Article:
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Am J Clin Nutr. 2014 Feb;99(2):344-51. doi: 10.3945/ajcn.112.056135. Epub 2013 Dec 18.

Mediterranean and Dietary Approaches to Stop Hypertension dietary patterns and risk of sudden cardiac death in postmenopausal women.

Author information

1
Department of Epidemiology (MLB, EWT, DSM, and CBE) and Biostatistics (JWH), School of Public Health, Brown University, Providence, RI; Department of Epidemiology, University of Michigan School of Public Health, Ann Arbor, MI (AB); Fred Hutchinson Cancer Research Center, Seattle, WA (MLN and LFT); Department of Preventive Medicine, Northwestern University, Chicago, IL (LVH); Departments of Quantitative Health Sciences (MEW) and Medicine (WL), University of Massachusetts Medical School, Worcester, MA; Department of Medicine, University of Alabama at Birmingham School of Medicine, Birmingham, AL (JMS); and the Memorial Hospital of RI Center for Primary Care and Prevention, Pawtucket, RI (CBE).

Abstract

BACKGROUND:

The Mediterranean and Dietary Approaches to Stop Hypertension (DASH) diets are characterized by higher intake of fruit, vegetables, whole grains, and unsaturated fatty acids. All of these foods and nutrients may affect cholesterol, inflammation, the development of atherosclerosis, and, therefore, risk of cardiac death.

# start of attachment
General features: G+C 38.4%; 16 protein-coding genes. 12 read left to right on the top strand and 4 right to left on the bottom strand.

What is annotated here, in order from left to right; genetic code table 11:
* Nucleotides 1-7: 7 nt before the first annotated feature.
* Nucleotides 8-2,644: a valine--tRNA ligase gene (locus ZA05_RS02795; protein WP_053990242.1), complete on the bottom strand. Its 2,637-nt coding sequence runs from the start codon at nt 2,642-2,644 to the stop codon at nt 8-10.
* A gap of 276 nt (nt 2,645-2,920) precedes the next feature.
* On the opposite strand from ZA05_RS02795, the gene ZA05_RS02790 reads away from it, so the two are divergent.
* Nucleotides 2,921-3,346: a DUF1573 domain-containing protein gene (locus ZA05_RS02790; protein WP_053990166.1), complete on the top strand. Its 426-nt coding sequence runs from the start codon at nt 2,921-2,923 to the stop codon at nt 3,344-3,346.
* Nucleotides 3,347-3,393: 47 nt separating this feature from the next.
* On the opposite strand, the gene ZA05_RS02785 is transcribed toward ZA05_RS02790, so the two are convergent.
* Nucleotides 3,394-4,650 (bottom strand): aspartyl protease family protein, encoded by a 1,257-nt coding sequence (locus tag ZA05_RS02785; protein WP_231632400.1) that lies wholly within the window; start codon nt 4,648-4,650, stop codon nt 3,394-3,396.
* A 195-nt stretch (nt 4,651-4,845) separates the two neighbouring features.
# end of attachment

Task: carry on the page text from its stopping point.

OBJECTIVE:

Our objective was to examine the association between the Mediterranean and DASH dietary patterns and risk of sudden cardiac death (SCD) in women.

DESIGN:

We used a prospective cohort of 93,122 postmenopausal women enrolled in the Women's Health Initiative study between 1993 and 1998 and followed for an average of 10.5 y. Women completed a food-frequency questionnaire (FFQ) twice during follow-up. We scored their diets according to how closely the reported diet resembled each dietary pattern. SCD was defined as death that occurred within 1 h of symptom onset.

RESULTS:

A higher Mediterranean diet score was associated with lower risk of SCD (HR: 0.64; 95% CI: 0.43, 0.94) when women in the highest quintile were compared with women in the lowest quintile after adjustment for age, total energy, race, income, smoking, and physical activity. After adjustment for potential mediators, the association was similar (HR: 0.67; 95% CI: 0.46, 0.99). A higher DASH diet score was not associated with risk of SCD. However, sodium intake, which is a crucial component of the DASH dietary pattern, was not well characterized by the FFQ.

CONCLUSION:

The Mediterranean dietary pattern may be associated with lower risk of SCD in women. This trial was registered at clinicaltrials.gov as NCT00000611.

PMID:
24351877
PMCID:
PMC3893726
DOI:
10.3945/ajcn.112.056135
[Indexed for MEDLINE]
Free PMC Article

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